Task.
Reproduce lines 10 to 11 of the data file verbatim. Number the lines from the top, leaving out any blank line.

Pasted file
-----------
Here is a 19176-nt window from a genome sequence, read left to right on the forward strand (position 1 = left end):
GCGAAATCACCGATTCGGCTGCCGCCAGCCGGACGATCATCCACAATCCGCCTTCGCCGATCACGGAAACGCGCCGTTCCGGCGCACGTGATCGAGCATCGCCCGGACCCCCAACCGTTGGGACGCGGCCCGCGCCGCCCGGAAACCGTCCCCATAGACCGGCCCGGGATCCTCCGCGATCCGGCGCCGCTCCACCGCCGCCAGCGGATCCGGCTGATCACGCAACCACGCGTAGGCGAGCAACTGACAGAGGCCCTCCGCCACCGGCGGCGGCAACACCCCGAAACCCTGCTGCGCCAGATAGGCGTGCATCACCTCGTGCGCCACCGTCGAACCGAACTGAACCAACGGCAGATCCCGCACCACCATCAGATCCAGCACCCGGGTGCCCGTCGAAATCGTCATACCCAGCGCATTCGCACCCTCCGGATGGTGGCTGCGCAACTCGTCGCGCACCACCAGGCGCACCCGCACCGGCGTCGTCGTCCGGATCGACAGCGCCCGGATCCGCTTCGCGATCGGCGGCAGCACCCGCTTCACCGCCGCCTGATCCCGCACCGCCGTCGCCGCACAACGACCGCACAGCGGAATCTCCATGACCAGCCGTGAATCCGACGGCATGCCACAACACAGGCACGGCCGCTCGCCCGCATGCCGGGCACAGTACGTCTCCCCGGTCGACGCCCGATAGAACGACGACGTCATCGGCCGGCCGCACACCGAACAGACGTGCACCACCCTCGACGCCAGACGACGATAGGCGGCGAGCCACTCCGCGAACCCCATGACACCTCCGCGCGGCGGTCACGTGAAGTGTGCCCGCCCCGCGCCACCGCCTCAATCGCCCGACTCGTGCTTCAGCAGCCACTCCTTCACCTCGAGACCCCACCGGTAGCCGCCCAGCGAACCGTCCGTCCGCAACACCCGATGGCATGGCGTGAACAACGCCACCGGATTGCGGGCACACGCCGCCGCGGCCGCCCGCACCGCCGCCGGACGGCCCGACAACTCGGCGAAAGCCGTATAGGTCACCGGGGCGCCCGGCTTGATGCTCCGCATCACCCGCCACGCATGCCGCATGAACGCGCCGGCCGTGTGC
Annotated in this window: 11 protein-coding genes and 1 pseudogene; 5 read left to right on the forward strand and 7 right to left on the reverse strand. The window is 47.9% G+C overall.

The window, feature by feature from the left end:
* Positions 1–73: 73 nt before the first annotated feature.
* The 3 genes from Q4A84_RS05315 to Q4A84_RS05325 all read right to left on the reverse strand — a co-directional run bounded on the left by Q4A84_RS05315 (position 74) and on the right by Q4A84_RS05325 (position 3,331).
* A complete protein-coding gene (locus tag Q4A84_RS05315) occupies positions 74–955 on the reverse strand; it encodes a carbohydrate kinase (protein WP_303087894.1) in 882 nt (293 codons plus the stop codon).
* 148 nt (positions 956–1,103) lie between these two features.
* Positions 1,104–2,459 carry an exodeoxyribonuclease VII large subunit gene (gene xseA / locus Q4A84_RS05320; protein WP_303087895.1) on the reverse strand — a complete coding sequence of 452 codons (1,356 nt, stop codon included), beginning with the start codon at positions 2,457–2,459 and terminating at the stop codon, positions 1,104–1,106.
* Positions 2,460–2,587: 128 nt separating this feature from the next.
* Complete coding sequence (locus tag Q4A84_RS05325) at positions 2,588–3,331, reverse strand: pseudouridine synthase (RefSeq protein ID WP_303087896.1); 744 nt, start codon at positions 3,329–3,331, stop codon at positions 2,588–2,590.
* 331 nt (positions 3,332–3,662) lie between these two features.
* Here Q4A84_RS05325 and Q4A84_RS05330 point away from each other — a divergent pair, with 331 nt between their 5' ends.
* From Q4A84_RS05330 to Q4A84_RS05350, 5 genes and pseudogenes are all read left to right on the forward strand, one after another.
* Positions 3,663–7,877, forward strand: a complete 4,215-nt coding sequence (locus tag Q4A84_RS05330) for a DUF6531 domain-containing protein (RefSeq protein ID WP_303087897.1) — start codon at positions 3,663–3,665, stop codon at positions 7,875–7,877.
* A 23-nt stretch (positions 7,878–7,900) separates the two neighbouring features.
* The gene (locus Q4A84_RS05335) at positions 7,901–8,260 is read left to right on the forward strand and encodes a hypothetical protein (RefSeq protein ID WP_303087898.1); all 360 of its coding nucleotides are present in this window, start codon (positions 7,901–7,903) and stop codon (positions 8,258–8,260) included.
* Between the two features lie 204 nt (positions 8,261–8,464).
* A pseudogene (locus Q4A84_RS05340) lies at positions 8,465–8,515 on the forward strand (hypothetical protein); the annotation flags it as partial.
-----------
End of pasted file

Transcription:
* Positions 2,460–2,587: 128 nt separating this feature from the next.
* Complete coding sequence (locus tag Q4A84_RS05325) at positions 2,588–3,331, reverse strand: pseudouridine synthase (RefSeq protein ID WP_303087896.1); 744 nt, start codon at positions 3,329–3,331, stop codon at positions 2,588–2,590.